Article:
Drawing glove

 

Jau kopš seniem laikiem cimdi bijuši gan aizsargmehānisms, gan greznuma elements. Senās Romas un Grieķijas dāmas cimdus valkāja ne tikai dodoties savās ikdienas gaitās, bet arī ēdot. Viduslaiku zemnieku kārtas ļaudis valkāja kaut ko, kas vairāk līdzinājās mūsdienu dūrainim, nekā pirkstainim, bet augstdzimuši ļaudis greznojās ar smalkākiem izstrādājumiem, kas bieži tika rotāti ar izšuvumiem un dārgakmeņiem. Karavīri un mednieki savukārt nēsāja cimdus, darinātus no ādas vai dzelzs cimdus ar ādas oderi. Cimdiem bieži bijusi arī simboliska nozīme. Karaļu, baznīcas kungu un augstdzimušo cimdi tika bagātīgi rotāti ar zelta, sudraba diegiem un dārgakmeņiem, lai simbolizētu to nozīmi un varu sabiedrībā, bet paukotāja cimds ar atlokiem tika nomests ienaidnieka priekšā, pie kājām, lai to izaicinātu uz cīņu vai dueli. 16. gs. Itālijā un Spānijā cimdus nēsāja arī iesmaržinātus. Taču 17. un 18. gs. ādas un zīda cimdi ar bagātīgiem ornamentiem bija neatņemama sastāvdaļa abu dzimumu garderobē. Sākot ar 19. gs. 20. gadiem etiķete pieprasīja, lai dāmas rokas būtu tērptas cimdos visās dzīves situācijās (līdzīgi kā 1950. gadu modē vēlāk). 19. gs. priekšroka tika dota īsiem, lavandas krāsas vai gaišiem cimdiem ikdienā, bet pie vakartērpa tika vikti gari cimdi līdz elkoņiem un, gadsimta beigās, vēl garāki. Pat mājas apstākļos 19. gs. dāma dažreiz izvēlējās vilkt tīkliņveida cimdus. Auduma cimdi popularitāti ieguva pēc 1. Pasaules kara, bet 1950. gados dabīgo ādu cimdu modē sāka aizstāt sintētiskie izstrādājumi. Arī mūsdienās cimdi sastopami visdažādākajās krāsās, garumos un veidoti no dažādiem materiāliem, atkarībā no valkātāja gaumes un ieceres – pat specializētie autovadītāju cimdi var sevī apvienot smalku dizainu, eleganci un funkcionalitāti.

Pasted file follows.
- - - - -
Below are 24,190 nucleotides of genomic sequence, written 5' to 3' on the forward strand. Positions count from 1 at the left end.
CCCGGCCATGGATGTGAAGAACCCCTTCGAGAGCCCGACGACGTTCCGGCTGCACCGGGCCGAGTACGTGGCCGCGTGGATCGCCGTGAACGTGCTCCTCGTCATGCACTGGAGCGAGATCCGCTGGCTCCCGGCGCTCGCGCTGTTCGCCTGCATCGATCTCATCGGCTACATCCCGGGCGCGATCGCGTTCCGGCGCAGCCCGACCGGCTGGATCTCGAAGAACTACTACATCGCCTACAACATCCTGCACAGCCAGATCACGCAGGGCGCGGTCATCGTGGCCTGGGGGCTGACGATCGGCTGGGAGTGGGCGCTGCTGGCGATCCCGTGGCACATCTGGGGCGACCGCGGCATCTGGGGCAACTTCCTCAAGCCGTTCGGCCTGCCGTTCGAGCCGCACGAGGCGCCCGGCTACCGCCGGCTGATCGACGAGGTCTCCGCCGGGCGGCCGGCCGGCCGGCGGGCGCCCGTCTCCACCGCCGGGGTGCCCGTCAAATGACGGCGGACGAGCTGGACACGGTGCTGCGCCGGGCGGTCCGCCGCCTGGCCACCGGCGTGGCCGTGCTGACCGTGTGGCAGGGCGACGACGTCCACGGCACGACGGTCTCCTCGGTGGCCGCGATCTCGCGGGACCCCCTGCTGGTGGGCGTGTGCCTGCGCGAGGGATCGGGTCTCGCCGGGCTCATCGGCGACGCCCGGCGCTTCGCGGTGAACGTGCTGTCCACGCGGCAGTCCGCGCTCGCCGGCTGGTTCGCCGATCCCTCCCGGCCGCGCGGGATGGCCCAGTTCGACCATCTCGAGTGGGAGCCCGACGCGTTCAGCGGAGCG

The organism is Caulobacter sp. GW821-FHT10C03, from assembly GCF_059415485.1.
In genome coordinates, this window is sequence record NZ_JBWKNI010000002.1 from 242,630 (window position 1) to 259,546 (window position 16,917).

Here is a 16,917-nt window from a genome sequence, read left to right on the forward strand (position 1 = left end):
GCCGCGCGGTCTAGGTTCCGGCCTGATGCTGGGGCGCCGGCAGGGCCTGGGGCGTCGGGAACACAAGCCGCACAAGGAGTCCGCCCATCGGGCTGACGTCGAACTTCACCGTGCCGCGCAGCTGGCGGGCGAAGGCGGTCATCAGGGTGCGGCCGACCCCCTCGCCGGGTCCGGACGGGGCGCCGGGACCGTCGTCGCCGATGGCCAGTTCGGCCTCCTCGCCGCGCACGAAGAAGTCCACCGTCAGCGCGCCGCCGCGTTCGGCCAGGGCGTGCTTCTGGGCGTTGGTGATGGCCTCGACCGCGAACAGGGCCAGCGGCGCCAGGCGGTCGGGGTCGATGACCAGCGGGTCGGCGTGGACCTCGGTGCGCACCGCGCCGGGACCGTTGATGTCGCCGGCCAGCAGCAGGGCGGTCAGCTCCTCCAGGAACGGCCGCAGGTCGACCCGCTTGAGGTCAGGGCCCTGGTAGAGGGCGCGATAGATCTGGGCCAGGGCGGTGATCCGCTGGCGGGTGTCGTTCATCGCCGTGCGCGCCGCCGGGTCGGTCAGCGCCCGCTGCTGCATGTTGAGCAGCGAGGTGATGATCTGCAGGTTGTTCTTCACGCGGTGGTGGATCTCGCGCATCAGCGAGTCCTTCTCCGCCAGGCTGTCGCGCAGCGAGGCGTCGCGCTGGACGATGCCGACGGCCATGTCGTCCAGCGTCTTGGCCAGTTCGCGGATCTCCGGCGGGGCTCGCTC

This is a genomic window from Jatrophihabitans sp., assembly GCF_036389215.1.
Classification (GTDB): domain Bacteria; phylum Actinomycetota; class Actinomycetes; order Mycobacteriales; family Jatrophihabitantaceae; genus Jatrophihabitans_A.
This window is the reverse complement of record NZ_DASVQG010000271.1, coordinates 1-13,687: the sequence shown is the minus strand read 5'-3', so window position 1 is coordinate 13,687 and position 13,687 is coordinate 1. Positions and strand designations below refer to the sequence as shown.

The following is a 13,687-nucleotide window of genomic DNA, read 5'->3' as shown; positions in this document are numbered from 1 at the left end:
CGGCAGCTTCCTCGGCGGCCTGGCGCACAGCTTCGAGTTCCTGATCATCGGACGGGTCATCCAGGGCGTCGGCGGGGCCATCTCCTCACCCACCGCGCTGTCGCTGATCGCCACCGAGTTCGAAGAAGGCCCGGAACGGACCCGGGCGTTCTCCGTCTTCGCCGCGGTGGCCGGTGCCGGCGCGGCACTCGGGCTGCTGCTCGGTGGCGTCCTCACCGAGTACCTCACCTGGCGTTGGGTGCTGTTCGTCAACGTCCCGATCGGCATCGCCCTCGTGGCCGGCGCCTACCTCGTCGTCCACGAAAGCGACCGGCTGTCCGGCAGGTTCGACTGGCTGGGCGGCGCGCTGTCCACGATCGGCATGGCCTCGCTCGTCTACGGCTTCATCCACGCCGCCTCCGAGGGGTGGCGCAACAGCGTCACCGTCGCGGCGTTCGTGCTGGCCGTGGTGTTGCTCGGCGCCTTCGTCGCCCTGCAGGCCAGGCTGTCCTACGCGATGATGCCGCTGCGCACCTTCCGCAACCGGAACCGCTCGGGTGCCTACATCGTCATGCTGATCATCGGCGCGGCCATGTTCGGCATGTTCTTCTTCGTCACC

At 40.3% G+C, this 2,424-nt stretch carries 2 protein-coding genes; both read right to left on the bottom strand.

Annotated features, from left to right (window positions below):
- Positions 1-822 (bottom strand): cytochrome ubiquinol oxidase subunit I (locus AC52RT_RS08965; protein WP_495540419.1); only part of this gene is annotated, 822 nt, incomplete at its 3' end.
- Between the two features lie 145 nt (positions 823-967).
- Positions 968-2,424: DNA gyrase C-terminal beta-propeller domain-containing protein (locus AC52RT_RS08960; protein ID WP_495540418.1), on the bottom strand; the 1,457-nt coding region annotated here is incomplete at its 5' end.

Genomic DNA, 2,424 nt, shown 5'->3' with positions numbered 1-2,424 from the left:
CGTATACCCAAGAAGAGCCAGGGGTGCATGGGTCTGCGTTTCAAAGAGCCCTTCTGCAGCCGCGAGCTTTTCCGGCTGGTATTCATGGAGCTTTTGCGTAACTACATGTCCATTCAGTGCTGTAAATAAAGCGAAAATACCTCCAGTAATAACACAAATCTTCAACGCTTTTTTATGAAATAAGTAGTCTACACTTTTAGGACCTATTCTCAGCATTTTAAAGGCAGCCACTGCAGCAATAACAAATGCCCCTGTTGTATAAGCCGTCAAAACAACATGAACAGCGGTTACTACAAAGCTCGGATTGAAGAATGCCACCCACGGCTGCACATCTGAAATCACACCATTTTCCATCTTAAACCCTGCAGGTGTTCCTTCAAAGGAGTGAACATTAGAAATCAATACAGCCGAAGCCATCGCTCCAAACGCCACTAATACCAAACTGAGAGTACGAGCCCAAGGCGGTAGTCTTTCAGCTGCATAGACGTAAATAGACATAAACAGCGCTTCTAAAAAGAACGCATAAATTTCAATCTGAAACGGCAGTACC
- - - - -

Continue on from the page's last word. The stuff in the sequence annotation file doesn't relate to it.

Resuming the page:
From ancient times gloves were worn both as a protection and an embellishment. The ladies of ancient Greece and Rome protected their hands not only while out and about, but also while they were eating. In the Middle ages, the peasantry wore something like a mitten rather like what we are used to seeing today, but the privileged classes had finer gloves embellished with embroidery and precious stones. Soldiers and huntsman wore iron or leather gloves with a leather lining. Gloves often played a symbolic role as well. The gloves of kings and church leaders were richly ornamented with gold, silver and precious stones to demonstrate their high rank and importance, but a gauntlet, for example, was thrown down in front of a enemy as a challenge for a battle or duel. In the 16th century perfumed gloves were worn in Italy and Spain. In the 17th and 18th century both sexes were wearing richly embroidered leather and silk gloves. From the second quarter of 19th century until the turn of the twentieth century, etiquette demanded that a lady’s hands would be covered at all times (similar to the 1950’s later on). In the 19th century, short white or lavender kid gloves were preferred options during the day, but starting from the mid century, gloves for the evening became longer reaching to the elbow or upper arm by the end of the century. Net mittens were sometimes worn around the house. Fabric gloves began to be worn after WWI, but in the 1950’s, synthetic began to replace leather. Nowadays gloves of various materials, colors or lengths are indispensable to elegance, often embodying an element of a luxury item.

1821_painting_young woman with gloves

Young woman with gloves. Oil on canvas. Cordier O. 1821

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